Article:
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Royals bid farewell to Butler, return attention to needs

Moore praises veteran DH for work on, off field; club looking to replace Shields, Aoki
MLB.com @KCKaegel

KANSAS CITY -- It was time for the Royals to say goodbye to Billy Butler after eight years in a Kansas City uniform. The Oakland A's confirmed on Wednesday the signing of the designated hitter to a three-year contract, believed to be worth $30 million.

"Billy's been a terrific player for us, he's been outstanding in the community, he's obviously a homegrown player and huge in our success. And Billy's a fun player to watch in the batter's box, there's no doubt," K.C. general manager Dayton Moore said.

KANSAS CITY -- It was time for the Royals to say goodbye to Billy Butler after eight years in a Kansas City uniform. The Oakland A's confirmed on Wednesday the signing of the designated hitter to a three-year contract, believed to be worth $30 million.

"Billy's been a terrific player for us, he's been outstanding in the community, he's obviously a homegrown player and huge in our success. And Billy's a fun player to watch in the batter's box, there's no doubt," K.C. general manager Dayton Moore said.

"But we felt we wanted to free up our resources to use them to build a team with a little better balance going forward. We have to replace a starting pitcher [James Shields], we want to continue to try to improve our bullpen ... with some more depth."

There is also the matter of right field, left open by Nori Aoki's free agency.

Video: Rosenthal on how story broke for Butler to A's

A right-handed hitter to replace Butler is preferable, Moore indicated, and it could be someone who could play right field as well as DH. The Royals are open to some sort of rotating plan at DH, enabling them to rest catcher Salvador Perez or left fielder Alex Gordon and others occasionally.

"We'd like that flexibility for certain. Our players aren't old by any means -- it's a young roster, but you would like the opportunity to allow Salvy to DH once in a while or Gordo or Lorenzo Cain or Omar Infante," Moore said.

"You like that flexibility, but I'm not sure we'll put our team together in that manner. I don't know how our team will be constructed, but right now we'll just try to find the best players we can that fit within the financial parameters we're trying to operate under."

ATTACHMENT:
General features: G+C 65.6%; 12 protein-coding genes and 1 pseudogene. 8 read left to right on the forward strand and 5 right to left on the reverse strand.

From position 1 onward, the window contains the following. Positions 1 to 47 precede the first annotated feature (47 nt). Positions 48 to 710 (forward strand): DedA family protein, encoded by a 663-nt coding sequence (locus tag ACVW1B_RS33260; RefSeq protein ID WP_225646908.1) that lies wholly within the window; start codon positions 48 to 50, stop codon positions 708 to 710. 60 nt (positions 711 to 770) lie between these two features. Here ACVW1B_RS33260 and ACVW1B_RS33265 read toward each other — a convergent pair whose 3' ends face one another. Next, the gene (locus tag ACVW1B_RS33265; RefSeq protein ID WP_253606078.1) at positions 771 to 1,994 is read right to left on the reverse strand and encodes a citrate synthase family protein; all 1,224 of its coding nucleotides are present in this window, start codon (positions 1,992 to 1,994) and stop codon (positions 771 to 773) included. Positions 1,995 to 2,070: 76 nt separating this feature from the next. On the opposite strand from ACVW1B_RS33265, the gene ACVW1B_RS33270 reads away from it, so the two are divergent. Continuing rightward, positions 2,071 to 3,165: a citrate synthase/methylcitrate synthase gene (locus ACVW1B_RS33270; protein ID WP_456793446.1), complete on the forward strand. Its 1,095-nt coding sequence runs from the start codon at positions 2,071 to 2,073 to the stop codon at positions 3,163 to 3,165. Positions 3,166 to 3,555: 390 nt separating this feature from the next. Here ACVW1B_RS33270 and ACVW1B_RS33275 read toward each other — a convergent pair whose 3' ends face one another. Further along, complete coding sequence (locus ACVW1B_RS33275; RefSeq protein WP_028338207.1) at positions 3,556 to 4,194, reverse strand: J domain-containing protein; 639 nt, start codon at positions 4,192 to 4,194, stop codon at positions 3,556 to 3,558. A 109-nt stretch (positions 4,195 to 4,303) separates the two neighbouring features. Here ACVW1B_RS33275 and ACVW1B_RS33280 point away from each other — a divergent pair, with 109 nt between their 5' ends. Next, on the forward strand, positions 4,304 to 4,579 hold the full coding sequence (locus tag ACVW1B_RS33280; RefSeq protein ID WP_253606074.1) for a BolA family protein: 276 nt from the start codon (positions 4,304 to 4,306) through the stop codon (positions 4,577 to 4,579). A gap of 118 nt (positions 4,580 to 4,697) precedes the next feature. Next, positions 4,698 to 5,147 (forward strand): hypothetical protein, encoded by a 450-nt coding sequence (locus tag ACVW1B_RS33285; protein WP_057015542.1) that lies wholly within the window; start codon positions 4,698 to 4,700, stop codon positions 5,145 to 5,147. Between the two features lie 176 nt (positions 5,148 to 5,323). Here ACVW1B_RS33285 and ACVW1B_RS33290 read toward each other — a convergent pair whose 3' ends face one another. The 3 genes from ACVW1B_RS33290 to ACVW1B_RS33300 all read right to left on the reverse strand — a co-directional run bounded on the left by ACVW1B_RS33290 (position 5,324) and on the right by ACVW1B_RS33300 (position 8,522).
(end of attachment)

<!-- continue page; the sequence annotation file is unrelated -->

Butler apparently didn't fit within those parameters at $10 million a year.

"The market is unpredictable and it just takes one team to blow you out of the water," Moore said. "Oakland's getting a terrific hitter, someone who loves to play baseball and he'll help their team a lot."

Video: WS2014 Gm7: Butler reflects on amazing season

Butler, 28, was second in Royals seniority only to Gordon. That's because Gordon started the 2007 season on the roster and Butler wasn't called up for his debut until May 1, 2007. Even so, Butler has played more games, 1,166, in a Kansas City uniform than Gordon, 1,032.

His best year was 2012, when he had a .313 average, 29 homers and 107 RBIs. He was selected for the All-Star Game in Kansas City, won a Silver Slugger Award, was Royals Player of the Year and took the Edgar Martinez Outstanding DH Award.

Picked in the first round of the 2004 First-Year Player Draft, Butler spent 11 years in the organization and throughout 2014 indicated that he'd like to stay.

"George [Brett] always told me and I agree with it: 'Everything I've got is from the Kansas City Royals.' Everything I have is from them taking a shot with me," Butler said in late July. "They had faith in me and I felt like I responded in a good manner for them. Every day I go out there and try to give it back to them."

Video: WS2014 Gm2: Butler discusses curtain call

Only Royals Hall of Famer Hal McRae logged more time at DH than Butler for the franchise. McRae had 1,426 games at DH from the time the American League rule was initiated in 1973 through 1987 with a .295 average, 143 home runs and 808 RBIs.

In Butler's 734 games as DH, his average was .290 with 80 homers, 408 RBIs. Mike Sweeney ranks third among Royals DHs with 509 games at that spot, 1996-2007.

Butler also logged 394 games at first base and, believe it or not, six games in the outfield (he made his debut in left field). Impressively, while Eric Hosmer was out with an injury in August, Butler not only was solid defensively but, in 29 games that month, he hit .288 with four homers and 16 RBIs and the team went 19-10.

Indeed, when Butler seemed to be hot, the Royals seemed to be hot. During the Royals' 10-game winning streak in June, his average was .389 with 10 RBIs. When they finished the season with a 6-2 spurt, he hit .400 with seven RBIs.

For the regular season, Butler had a career-low average of .271 with nine homers and 66 RBIs, also his lowest totals for a full season. In the postseason, Butler hit .262 (11-for-42) with three doubles and eight RBIs including 5-for-15, .333, in five World Series games.

Now he's gone to Oakland.

"We're proud for everything that he did for us and the city," Moore said, adding: "We're happy for him."

Dick Kaegel is a reporter for MLB.com.

Kansas City Royals, Nori Aoki, Billy Butler, James Shields